Republicans are calling for more and more guns, and scrambling to ban abortion every place they can. It’s as if someone gave them a shovel and they’re trying to dig to the other side of the earth. Their policies are bad on principle, but they’re not looking too hot electorally either. Consider the latest Fox poll:
An astonishingly large number of people in this country want basic gun safety reform: background checks, increasing the legal age to buy guns to 21, enforcing (not repealing) existing gun laws. But the latest Fox poll shows 80 percent—80 percent—of people wanting to outright ban assault weapons.
Washington became the tenth state to do just that this week, by the way. “These weapons of war, assault weapons, have no reason other than mass murder,” Governor Jay Inslee said while signing the bills. “Their only purpose is to kill humans as rapidly as possible in large numbers.” It seems that most Americans tend to agree.
The numbers make it clear it’s not just blue states interested in gun control. Take a look at Tennessee, where thousands of people have taken to the streets demanding action against gun violence in the wake of a harrowing school shooting that left three children and three adults dead.
Michigan, meanwhile, which Trump won by the skin of his teeth in 2016, has swung to now be host to a Democratic trifecta that voted for Biden in 2020. Two weeks ago, in the aftermath of a deadly mass shooting at Michigan State University, Governor Gretchen Whitmer signed a slate of gun-related public safety bills, including universal background checks and safe storage laws.
On Friday, Colorado signed its own array of gun safety laws five months after a mass shooting left five people dead and another 25 injured at a gay nightclub. The measures include raising the buying age for guns to 21, establishing a three-day waiting period on purchases, strengthening red flag laws, and rolling back legal protections the gun industry has from being held liable for gun violence.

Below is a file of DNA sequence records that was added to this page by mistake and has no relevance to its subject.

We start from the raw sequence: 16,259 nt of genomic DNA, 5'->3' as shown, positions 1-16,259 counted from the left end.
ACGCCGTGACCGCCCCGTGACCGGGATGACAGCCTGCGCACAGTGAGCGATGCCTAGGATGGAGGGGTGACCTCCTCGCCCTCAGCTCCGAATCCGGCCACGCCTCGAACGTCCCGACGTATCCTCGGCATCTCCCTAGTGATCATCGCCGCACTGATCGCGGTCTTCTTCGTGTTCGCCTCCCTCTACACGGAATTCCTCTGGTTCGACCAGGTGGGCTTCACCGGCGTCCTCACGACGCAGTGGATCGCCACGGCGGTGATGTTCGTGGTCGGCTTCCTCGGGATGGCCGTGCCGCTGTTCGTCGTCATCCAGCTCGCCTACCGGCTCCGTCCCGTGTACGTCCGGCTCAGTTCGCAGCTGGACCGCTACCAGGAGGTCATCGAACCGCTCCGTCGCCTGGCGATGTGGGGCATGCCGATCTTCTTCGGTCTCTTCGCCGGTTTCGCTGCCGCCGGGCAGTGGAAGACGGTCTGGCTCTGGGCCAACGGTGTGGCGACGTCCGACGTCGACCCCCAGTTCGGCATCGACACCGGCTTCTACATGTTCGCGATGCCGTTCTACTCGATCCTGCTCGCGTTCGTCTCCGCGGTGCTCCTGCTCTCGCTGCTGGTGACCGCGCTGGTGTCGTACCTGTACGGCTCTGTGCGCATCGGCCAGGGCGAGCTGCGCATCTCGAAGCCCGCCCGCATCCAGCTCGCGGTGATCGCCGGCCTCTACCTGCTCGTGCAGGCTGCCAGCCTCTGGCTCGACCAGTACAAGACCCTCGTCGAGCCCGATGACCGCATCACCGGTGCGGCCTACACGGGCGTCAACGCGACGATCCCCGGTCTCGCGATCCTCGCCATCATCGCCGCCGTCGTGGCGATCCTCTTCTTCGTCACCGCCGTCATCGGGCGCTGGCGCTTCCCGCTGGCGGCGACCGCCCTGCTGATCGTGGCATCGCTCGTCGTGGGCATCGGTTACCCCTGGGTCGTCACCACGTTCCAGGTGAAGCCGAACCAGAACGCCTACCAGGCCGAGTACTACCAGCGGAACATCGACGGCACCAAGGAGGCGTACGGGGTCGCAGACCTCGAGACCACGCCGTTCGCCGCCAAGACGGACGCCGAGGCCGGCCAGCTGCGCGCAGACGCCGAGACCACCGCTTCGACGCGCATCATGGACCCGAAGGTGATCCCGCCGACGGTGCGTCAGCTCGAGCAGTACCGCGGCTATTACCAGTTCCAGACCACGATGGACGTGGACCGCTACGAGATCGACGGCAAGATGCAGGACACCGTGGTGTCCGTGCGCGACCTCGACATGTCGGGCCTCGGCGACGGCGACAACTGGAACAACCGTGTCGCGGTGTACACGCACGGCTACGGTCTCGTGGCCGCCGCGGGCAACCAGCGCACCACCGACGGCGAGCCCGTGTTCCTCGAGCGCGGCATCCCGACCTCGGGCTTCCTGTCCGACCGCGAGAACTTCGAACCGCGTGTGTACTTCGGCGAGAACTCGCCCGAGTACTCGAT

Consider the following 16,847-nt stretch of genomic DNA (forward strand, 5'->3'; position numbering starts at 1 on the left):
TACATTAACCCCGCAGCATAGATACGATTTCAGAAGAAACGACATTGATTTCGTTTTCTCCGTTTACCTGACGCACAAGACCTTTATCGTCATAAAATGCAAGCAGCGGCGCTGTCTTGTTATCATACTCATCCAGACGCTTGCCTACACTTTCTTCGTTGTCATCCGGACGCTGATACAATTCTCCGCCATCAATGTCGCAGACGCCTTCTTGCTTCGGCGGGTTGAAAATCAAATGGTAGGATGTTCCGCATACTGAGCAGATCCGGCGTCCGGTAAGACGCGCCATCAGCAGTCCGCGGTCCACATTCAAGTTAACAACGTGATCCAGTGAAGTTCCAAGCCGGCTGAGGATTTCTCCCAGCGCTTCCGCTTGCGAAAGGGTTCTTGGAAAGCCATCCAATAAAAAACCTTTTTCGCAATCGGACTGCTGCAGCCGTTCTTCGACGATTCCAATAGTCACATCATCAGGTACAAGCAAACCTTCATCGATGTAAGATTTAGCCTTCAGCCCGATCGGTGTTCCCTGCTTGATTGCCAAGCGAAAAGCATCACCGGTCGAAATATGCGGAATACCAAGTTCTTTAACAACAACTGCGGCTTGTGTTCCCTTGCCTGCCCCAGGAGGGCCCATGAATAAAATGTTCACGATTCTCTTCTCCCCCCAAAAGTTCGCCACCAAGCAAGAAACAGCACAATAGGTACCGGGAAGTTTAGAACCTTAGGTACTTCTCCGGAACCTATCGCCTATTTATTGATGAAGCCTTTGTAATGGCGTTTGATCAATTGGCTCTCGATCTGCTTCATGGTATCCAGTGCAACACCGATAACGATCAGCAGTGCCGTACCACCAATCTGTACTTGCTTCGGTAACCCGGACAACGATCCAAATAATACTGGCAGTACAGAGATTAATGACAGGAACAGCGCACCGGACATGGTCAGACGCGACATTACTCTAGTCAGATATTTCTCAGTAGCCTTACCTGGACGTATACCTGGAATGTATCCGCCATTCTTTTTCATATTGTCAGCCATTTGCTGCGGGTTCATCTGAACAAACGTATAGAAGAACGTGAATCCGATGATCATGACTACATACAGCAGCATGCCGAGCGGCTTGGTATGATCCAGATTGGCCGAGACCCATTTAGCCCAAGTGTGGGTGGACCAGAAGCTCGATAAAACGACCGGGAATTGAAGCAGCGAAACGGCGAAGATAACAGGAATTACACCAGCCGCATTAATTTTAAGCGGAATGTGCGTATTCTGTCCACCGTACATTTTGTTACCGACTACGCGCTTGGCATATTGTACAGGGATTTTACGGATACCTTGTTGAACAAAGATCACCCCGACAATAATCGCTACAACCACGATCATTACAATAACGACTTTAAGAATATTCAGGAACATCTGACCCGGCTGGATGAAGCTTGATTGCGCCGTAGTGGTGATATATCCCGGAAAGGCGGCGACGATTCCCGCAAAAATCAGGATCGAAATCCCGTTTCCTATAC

While Democrats have pursued and delivered on the outright will for more gun regulation, Republicans have spent their time tripping over themselves to bend their knees to the NRA and pledging: “We’re not gonna fix” mass shootings.
Beyond guns, abortion is proving to be just as motivating for voters to vote against Republicans.
In Wisconsin, another Trump-to-Biden state, voters recently flipped the state Supreme Court to liberal control for the first time in 15 years, in anticipation of protecting abortion rights and ameliorating the state’s absurdly gerrymandered districts.
In 2022, all six states with abortion on the ballot voted to affirm abortion rights: California, Vermont, Michigan, Montana, Kentucky, and Kansas.
On Thursday, proposed abortion bans in both Nebraska and South Carolina narrowly failed, as a small group of Republicans dissented, perhaps in awareness of how electorally noxious the bans are (if not perhaps even voting with their morals).
From red states to blue states, the politics of abortion and guns are simply not in Republicans’ favor; which is to say, fewer and fewer states may continue staying as red as they once were, and more and more states may trend bluer and bluer.